She stared at me in shock. “You can quit if you don’t like it,” she said, as if she was delivering some revelation.

“I am well aware.”

I fumed silently the entire walk to the city center, afraid that if I opened my mouth, resentment would pour out and drown the others.

Upon arriving to a spot where food seemed to still be happening, I ran into Brad* —one of the handful of people in the group I would have referred to as “my friend” at that point. He was trying to make a discrete exit, but when he saw me he smiled and altered course. I didn’t mind.

Once, one of the bros in the group asked me what Brad’s deal was because he was never to be seen at social events. “Is he like a vampire or something?” he asked. “I hope so,” I said sincerely.

Perhaps sensing my fragility, Brad guided me to a burger joint where I pleaded with the server to remain open for one last burger. It wound up being 15 more burgers, as the others took notice of our maneuver and commandeered the ordering.

Sustained for the night, Brad and I slipped away from the crowd to walk back to the place which I will only refer to henceforth as “The Prison Camp.” Despite the sorely disappointing introduction to our new home for the next month, I was relieved that, in all the invitations the organizers had extended for Remote Year (which, as far as I’ve gathered, were based on no deeper selection criteria than who they thought they’d want to party with), they made the mistake of inviting a few secret weirdos—the ones who share my disdain for high school antics and a deep apprehension about the next 10 months of our Remote Year.

New Skin for a New Life

This post was originally published on Beacon Reader, an experiment in crowdsourced publishing that has subsequently ceased to exist. RIP Beacon Reader.

Overview: The human skin cell has a life cycle of approximately two to three weeks. Ten days into my year-long adventure, I’ve fully shed my old skin and am growing a new layer for the new version of myself to wear.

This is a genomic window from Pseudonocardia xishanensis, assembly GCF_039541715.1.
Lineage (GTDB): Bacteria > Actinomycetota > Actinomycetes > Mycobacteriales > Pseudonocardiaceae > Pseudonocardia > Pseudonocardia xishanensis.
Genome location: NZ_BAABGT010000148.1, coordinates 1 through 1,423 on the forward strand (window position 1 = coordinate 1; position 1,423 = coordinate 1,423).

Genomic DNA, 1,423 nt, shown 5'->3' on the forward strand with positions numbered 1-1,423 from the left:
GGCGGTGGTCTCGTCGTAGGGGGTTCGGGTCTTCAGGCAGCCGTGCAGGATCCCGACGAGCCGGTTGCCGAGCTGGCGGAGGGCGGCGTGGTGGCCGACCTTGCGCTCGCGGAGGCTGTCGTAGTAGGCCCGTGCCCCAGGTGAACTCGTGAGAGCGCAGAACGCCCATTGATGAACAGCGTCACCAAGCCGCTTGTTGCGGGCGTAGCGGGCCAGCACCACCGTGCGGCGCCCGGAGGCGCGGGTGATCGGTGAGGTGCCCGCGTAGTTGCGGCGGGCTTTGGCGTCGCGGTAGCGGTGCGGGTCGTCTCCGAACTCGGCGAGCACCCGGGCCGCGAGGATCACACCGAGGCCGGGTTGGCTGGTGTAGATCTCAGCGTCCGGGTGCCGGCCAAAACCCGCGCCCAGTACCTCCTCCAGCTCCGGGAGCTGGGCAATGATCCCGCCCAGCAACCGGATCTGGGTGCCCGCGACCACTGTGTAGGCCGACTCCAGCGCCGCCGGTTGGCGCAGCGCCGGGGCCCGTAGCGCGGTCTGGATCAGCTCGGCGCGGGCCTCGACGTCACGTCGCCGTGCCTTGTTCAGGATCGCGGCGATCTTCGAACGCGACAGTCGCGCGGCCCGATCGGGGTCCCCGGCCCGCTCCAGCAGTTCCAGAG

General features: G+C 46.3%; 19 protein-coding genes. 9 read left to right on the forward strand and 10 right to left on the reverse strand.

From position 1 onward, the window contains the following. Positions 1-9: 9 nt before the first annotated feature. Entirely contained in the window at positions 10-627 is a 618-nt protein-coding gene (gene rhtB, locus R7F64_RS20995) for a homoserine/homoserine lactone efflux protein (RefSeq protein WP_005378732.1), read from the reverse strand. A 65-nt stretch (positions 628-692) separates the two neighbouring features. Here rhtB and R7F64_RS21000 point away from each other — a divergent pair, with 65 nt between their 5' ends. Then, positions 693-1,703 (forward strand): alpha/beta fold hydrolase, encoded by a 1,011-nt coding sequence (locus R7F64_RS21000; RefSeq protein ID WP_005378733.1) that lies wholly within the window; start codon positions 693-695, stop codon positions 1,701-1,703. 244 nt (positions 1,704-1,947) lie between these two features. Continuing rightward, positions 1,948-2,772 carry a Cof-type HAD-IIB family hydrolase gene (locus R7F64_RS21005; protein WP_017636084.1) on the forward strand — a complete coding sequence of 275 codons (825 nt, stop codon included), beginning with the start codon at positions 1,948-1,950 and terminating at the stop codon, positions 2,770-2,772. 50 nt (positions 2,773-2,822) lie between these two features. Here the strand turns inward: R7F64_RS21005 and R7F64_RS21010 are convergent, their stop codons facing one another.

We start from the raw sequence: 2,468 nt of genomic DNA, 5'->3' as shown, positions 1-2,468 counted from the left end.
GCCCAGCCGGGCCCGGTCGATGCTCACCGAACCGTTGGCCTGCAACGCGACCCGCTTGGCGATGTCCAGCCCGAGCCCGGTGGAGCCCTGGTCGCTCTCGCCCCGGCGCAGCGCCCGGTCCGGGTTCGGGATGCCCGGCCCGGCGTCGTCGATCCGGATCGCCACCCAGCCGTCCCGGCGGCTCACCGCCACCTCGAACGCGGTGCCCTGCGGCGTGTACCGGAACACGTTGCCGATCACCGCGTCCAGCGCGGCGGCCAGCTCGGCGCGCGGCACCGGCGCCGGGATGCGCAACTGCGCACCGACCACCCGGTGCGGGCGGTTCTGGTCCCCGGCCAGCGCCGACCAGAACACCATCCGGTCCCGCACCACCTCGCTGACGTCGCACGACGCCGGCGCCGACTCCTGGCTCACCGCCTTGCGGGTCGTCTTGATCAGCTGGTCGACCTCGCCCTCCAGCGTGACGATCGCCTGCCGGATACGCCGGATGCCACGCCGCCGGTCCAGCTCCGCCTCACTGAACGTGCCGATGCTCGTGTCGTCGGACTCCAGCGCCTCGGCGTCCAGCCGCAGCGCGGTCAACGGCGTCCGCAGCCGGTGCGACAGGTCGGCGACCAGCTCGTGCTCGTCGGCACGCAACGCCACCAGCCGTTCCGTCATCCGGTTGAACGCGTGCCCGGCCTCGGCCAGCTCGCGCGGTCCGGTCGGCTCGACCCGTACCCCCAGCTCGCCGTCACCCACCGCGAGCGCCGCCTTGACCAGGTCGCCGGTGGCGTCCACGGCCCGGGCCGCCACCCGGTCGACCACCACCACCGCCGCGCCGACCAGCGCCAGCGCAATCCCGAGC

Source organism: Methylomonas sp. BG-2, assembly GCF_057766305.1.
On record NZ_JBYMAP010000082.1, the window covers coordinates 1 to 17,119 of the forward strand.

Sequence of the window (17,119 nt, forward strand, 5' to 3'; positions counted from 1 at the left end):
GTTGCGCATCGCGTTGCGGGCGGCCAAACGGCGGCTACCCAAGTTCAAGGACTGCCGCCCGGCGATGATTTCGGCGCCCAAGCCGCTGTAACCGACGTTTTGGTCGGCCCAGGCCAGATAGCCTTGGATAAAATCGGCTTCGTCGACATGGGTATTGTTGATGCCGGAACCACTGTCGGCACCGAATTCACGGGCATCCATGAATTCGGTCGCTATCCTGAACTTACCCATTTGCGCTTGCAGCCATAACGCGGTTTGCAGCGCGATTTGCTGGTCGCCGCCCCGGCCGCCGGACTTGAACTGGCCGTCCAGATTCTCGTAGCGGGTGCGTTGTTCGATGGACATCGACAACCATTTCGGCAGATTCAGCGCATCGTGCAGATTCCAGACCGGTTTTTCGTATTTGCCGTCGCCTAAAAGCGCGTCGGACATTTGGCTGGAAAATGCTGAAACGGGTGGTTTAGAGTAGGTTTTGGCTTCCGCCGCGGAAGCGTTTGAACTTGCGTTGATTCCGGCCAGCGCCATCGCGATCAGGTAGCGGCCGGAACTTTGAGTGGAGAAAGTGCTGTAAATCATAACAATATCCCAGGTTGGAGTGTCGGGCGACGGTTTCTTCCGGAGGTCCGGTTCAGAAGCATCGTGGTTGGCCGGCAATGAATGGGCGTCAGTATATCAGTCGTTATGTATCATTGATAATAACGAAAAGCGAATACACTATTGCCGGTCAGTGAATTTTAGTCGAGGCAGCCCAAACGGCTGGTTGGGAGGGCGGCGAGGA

I’d forgotten what it was like to get dirty—not New York City grime-sticking-to-your-face-that-you-have-to-scrape-off-with-your-fingernails-in-the-shower, dirty. But filthy from a day of intense adventuring while discovering new things that inspire, horrify and delight you, then asking yourself why and pulling these threads out to examine them like a monkey fishing with a stick in a termite mound. Travel grime is different from monotonous life grime. It is the debris that coats your skin throughout the night and day so that when you run your hand over your shoulder, the dead lucky cells that got to experience this moment in time for their fleeting two week existence ball up and tumble away to make room for the new person you’re becoming.

Sitting atop the wall of the Vyšehrad, the old castle in my backyard in Prague.Olympus EP5

Shedding my first layer of travel skin, away go the Moscow mules that liberated themselves through my pores while I danced to the frantic beats of Czech industrial techno in the smokey basement of a District 7 club until 4am; the smoke and pheromones of the two Italian men who serenaded me throughout the cab ride back to their apartment in the New Town and reminded me what I missed most about Europe until the sun rose, cooled by wind from the racing cab back home to my quiet neighborhood, pressed into my clean white hotel sheets while I slept for an hour and half before getting the call to run to the train station; the intense summer sun threatening to burn all the way through a country town once ravaged by plague, and the deathly cold air of the castles and churches housing calcified skulls silently screaming “mememto mori” at you through their hollow eye sockets. Away goes the borrowed sunscreen I put on that morning, and finally, the top coat of pollen from the thousands of new plants flying through windows greeting me whether I liked it or not on the wrong train back to Prague.

On a bridge in Kunta Hora, a preview of what’s inside “the bone church” (photo essay TK)Arikia Millikan, Olympus EP5

Last night when I came home to my little attic room, it felt like home rather than a dream for the first time in the 10 days I’ve been abroad. The paranoia prompted by last Saturday’s morning terror walk has morphed to the cool vigilance of a body on alarm ‘standby’ mode, being alert but not afraid. The Czech people I’ve met have both snubbed and enchanted me, the later far more than the former, but the former far less so than the average New Yorker (even myself) would do to a stranger stopping them in the night to ask for directions in a foreign language.

On June 11th, I took my morning coffee up from the breakfast hall to read Kafka in the garden, when Dragona, the desk clerk of my hotel—the nice one, not the mean guy who scolds us for taking breakfast dishes back to our rooms—came outside.

“I know it’s your birthday so I wanted to give you this.” She thrust the box into my hands. I looked at it for a minute, confused.